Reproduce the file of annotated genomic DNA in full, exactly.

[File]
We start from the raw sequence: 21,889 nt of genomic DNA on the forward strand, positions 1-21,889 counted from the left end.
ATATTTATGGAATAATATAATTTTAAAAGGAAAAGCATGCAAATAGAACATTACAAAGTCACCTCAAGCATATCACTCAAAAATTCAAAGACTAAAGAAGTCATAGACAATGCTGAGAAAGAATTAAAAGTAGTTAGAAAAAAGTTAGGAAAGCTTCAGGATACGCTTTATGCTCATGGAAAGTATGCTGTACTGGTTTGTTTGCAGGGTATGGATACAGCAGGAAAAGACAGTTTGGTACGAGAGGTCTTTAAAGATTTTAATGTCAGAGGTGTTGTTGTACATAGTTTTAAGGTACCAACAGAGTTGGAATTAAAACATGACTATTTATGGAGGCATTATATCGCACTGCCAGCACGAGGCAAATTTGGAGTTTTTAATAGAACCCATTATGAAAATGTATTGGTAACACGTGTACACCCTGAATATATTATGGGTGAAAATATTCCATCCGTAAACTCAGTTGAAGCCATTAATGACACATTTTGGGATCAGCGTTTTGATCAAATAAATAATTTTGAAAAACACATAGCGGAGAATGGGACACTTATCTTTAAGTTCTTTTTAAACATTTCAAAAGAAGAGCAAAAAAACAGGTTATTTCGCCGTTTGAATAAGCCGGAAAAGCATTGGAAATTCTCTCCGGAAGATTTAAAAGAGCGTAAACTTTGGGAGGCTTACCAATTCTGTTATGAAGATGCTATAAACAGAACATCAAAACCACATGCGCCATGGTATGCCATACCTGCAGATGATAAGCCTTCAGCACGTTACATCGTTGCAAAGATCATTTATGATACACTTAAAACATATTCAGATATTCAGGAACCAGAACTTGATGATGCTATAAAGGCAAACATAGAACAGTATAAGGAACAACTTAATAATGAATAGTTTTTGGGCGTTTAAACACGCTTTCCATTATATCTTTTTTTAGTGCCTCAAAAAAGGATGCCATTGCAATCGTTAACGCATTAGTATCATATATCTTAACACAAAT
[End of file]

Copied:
We start from the raw sequence: 21,889 nt of genomic DNA on the forward strand, positions 1-21,889 counted from the left end.
ATATTTATGGAATAATATAATTTTAAAAGGAAAAGCATGCAAATAGAACATTACAAAGTCACCTCAAGCATATCACTCAAAAATTCAAAGACTAAAGAAGTCATAGACAATGCTGAGAAAGAATTAAAAGTAGTTAGAAAAAAGTTAGGAAAGCTTCAGGATACGCTTTATGCTCATGGAAAGTATGCTGTACTGGTTTGTTTGCAGGGTATGGATACAGCAGGAAAAGACAGTTTGGTACGAGAGGTCTTTAAAGATTTTAATGTCAGAGGTGTTGTTGTACATAGTTTTAAGGTACCAACAGAGTTGGAATTAAAACATGACTATTTATGGAGGCATTATATCGCACTGCCAGCACGAGGCAAATTTGGAGTTTTTAATAGAACCCATTATGAAAATGTATTGGTAACACGTGTACACCCTGAATATATTATGGGTGAAAATATTCCATCCGTAAACTCAGTTGAAGCCATTAATGACACATTTTGGGATCAGCGTTTTGATCAAATAAATAATTTTGAAAAACACATAGCGGAGAATGGGACACTTATCTTTAAGTTCTTTTTAAACATTTCAAAAGAAGAGCAAAAAAACAGGTTATTTCGCCGTTTGAATAAGCCGGAAAAGCATTGGAAATTCTCTCCGGAAGATTTAAAAGAGCGTAAACTTTGGGAGGCTTACCAATTCTGTTATGAAGATGCTATAAACAGAACATCAAAACCACATGCGCCATGGTATGCCATACCTGCAGATGATAAGCCTTCAGCACGTTACATCGTTGCAAAGATCATTTATGATACACTTAAAACATATTCAGATATTCAGGAACCAGAACTTGATGATGCTATAAAGGCAAACATAGAACAGTATAAGGAACAACTTAATAATGAATAGTTTTTGGGCGTTTAAACACGCTTTCCATTATATCTTTTTTTAGTGCCTCAAAAAAGGATGCCATTGCAATCGTTAACGCATTAGTATCATATATCTTAACACAAAT